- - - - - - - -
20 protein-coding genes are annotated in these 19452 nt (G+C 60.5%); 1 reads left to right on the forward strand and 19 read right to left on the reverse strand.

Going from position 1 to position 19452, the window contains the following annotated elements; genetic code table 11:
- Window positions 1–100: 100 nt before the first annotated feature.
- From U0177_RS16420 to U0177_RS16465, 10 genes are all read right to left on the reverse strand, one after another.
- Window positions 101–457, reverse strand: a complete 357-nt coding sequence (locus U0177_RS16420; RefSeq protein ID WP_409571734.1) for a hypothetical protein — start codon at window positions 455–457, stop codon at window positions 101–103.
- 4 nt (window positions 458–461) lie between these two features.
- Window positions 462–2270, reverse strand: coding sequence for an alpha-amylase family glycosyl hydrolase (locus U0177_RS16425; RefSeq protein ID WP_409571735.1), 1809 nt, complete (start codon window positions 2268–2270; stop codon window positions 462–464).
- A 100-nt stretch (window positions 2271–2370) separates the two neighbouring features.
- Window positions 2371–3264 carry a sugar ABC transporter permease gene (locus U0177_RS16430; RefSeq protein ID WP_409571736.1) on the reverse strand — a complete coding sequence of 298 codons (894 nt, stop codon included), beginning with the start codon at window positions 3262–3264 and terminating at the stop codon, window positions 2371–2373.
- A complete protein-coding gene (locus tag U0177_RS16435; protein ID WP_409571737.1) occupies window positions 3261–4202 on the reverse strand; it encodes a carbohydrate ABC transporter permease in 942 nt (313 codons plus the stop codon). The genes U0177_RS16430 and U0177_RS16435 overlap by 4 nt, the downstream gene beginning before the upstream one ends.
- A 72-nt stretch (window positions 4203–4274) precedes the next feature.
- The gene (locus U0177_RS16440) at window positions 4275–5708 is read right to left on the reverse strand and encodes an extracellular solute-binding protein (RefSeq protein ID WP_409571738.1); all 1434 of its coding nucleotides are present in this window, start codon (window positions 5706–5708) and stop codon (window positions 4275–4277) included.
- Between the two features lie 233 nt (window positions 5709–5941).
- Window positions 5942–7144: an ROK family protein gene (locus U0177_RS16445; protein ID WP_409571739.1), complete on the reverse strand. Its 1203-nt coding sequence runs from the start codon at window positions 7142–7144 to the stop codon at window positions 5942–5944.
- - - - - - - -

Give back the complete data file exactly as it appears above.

20 protein-coding genes are annotated in these 19452 nt (G+C 60.5%); 1 reads left to right on the forward strand and 19 read right to left on the reverse strand.

Going from position 1 to position 19452, the window contains the following annotated elements; genetic code table 11:
- Window positions 1–100: 100 nt before the first annotated feature.
- From U0177_RS16420 to U0177_RS16465, 10 genes are all read right to left on the reverse strand, one after another.
- Window positions 101–457, reverse strand: a complete 357-nt coding sequence (locus U0177_RS16420; RefSeq protein ID WP_409571734.1) for a hypothetical protein — start codon at window positions 455–457, stop codon at window positions 101–103.
- 4 nt (window positions 458–461) lie between these two features.
- Window positions 462–2270, reverse strand: coding sequence for an alpha-amylase family glycosyl hydrolase (locus U0177_RS16425; RefSeq protein ID WP_409571735.1), 1809 nt, complete (start codon window positions 2268–2270; stop codon window positions 462–464).
- A 100-nt stretch (window positions 2271–2370) separates the two neighbouring features.
- Window positions 2371–3264 carry a sugar ABC transporter permease gene (locus U0177_RS16430; RefSeq protein ID WP_409571736.1) on the reverse strand — a complete coding sequence of 298 codons (894 nt, stop codon included), beginning with the start codon at window positions 3262–3264 and terminating at the stop codon, window positions 2371–2373.
- A complete protein-coding gene (locus tag U0177_RS16435; protein ID WP_409571737.1) occupies window positions 3261–4202 on the reverse strand; it encodes a carbohydrate ABC transporter permease in 942 nt (313 codons plus the stop codon). The genes U0177_RS16430 and U0177_RS16435 overlap by 4 nt, the downstream gene beginning before the upstream one ends.
- A 72-nt stretch (window positions 4203–4274) precedes the next feature.
- The gene (locus U0177_RS16440) at window positions 4275–5708 is read right to left on the reverse strand and encodes an extracellular solute-binding protein (RefSeq protein ID WP_409571738.1); all 1434 of its coding nucleotides are present in this window, start codon (window positions 5706–5708) and stop codon (window positions 4275–4277) included.
- Between the two features lie 233 nt (window positions 5709–5941).
- Window positions 5942–7144: an ROK family protein gene (locus U0177_RS16445; protein ID WP_409571739.1), complete on the reverse strand. Its 1203-nt coding sequence runs from the start codon at window positions 7142–7144 to the stop codon at window positions 5942–5944.